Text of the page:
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from the post below, you can see that Canessa gallery is featuring work by Omnidawn’s very own Cassandra (Cassie) Smith! Cassie recently read at Canessa, with Truong Tran and Geof Huth (the pic above is from Huth’s blog). Here’s what Huth had to say about her reading:

First up was Cassie Smith, who surprised me by actually sitting down at the chair. She then read from “A Myth in Two Parts,” which she said was an older manuscript. She read with what I thought was incredibly beauty, very quietly, with a soft voice (not just a quiet one), and well cadenced. The poem consisted primarily of imagistic fragments of various lengths, all of which together added up to an almost spooky whole. The poem was something like a shards of a shattered narrative, but the details were gentle, and hyper-focused. Words would blink at us and disappear.

“sound as if for falling”

Anaphora was one of her common tropes:

“We were born…”

“Or we or we or we or when or where”

She talked about a terrifying dream she had where a bird flew into a window just next to her and dropped dead, then explaining that within twenty-four hours of that dream that event happened to her in real life. She wondered what her real name, Cassandra, might mean given this story.

“Our birds in flight with these lines”

At a couple of points, she whispers to us that she doesn’t know how to read certain visual parts of her text, so she just describes them to us.

“the tilde our hero”

“or still and if for apples”

“extinction of weathers”

“wished there were heels for this kind of weather”

I’m not at all sure I have transcribed any of her lines correctly, but I know I want to read these words on the page, so I can really understand them, yet there is the understanding from hearing them aloud, through her voice, that I am glad to have experienced.

Cassie is currently Omnidawn’s “Data Base Manager.”

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the other news is about Omnidawn’s “Blog Editor” (me!). my first book of poems has just been published by Tinfish Press. Check it out here.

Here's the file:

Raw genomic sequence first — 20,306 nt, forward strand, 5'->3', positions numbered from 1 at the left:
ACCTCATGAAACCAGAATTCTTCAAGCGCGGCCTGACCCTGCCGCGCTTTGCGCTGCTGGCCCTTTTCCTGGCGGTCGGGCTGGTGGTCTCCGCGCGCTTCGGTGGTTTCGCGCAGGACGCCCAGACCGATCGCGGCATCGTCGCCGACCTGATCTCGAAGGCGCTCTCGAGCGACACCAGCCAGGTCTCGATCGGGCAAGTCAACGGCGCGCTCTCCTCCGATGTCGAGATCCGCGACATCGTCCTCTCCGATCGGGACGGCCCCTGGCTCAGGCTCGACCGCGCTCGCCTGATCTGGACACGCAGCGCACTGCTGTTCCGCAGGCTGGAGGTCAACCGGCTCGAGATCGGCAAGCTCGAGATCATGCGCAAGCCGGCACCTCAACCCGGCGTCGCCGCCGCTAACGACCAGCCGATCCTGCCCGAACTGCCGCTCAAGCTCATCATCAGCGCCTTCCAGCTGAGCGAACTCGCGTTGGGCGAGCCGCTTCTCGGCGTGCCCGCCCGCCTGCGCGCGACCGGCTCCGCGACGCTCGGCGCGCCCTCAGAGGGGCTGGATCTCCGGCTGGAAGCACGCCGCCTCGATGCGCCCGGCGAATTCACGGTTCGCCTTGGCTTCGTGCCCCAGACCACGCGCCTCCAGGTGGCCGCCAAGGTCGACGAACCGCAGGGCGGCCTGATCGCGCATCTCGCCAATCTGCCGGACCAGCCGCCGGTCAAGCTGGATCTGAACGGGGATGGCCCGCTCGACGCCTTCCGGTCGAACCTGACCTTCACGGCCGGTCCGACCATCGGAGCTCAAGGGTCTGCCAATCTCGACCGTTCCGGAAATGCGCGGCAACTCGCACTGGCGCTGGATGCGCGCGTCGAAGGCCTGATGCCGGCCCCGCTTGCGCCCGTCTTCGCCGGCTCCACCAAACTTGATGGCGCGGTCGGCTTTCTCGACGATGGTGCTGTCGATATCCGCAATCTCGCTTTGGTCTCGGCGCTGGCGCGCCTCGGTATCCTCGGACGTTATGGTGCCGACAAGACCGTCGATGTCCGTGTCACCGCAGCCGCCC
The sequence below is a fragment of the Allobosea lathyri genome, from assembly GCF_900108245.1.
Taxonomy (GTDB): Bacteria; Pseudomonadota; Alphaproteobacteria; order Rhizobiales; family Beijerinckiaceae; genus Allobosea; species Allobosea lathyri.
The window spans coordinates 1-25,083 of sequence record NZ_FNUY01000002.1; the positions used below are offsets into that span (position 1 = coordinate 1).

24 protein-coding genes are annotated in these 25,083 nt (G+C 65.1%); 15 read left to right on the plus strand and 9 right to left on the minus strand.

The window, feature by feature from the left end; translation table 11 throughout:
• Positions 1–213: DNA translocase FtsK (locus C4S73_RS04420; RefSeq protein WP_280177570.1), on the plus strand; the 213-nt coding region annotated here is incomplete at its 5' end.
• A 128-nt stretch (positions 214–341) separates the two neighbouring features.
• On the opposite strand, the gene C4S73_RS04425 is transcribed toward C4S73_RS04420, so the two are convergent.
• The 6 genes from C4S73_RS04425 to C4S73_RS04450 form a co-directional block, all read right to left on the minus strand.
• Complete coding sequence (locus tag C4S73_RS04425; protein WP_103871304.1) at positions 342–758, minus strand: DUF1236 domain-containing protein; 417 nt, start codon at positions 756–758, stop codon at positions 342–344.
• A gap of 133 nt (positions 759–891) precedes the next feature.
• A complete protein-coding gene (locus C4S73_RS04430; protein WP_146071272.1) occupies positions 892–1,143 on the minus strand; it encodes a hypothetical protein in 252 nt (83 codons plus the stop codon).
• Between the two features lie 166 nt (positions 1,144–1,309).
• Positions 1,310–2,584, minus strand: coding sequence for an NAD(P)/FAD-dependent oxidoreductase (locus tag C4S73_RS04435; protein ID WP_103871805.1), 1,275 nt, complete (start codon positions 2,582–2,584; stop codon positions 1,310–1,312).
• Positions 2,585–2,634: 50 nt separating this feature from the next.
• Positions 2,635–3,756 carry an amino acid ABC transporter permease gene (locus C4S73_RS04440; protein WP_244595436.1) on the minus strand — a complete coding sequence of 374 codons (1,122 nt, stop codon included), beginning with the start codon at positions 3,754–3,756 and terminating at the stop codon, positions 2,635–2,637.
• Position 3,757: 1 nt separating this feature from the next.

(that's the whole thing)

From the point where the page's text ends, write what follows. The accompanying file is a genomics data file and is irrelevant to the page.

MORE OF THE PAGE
and check out the blurbs:

The act of remembering is the art of recovery, and the
art of reclaiming a past that has never been hidden
only silenced is an act of responsibility. Craig Santos
Perez has arrived to give voice and meaning to the
unheralded narratives with his fierce debut from
unincorporated territory. At once a palimpsest and an
archive of “retrievable history,” this book of poems is
sure to place Guam on both the literary and geographical
maps. This poet of consciousness, of communal memory,
and of political fury, has undone the callous erasure of
imperialism and empowered his people’s folklore, stories
and journeys. Craig Santos Perez is a poet with a mission,
and with the skill and battle cry to do it right.

~Rigoberto González~

Perez’s deft first book delivers a Guam outside the story
of the ‘nation’, reminding us who and what is ‘from’
his island through the biography of touch, and the
intermingled military and colonialist histories brought to
the Chamorro people from far across the ocean.

~Robert Sullivan~

In Craig Santos Perez’s from unincorporated territory
we hear the movement of the Pacific Ocean; turning
each page we hear the oars of the people navigating
this ocean. This is a smart, formalistically rigorous, and
unapologetically political collection of poetry. Personal,
tender, and tough, Perez’s poems, collages of text and
images offer a necessary critical, historical perspective on
American ownership, Western tourism, and simultaneous
erasure of the island of Guam. from unincorporated
territory rejects the blank space on American maps and in
American consciousness.

~Barbara Jane Reyes~

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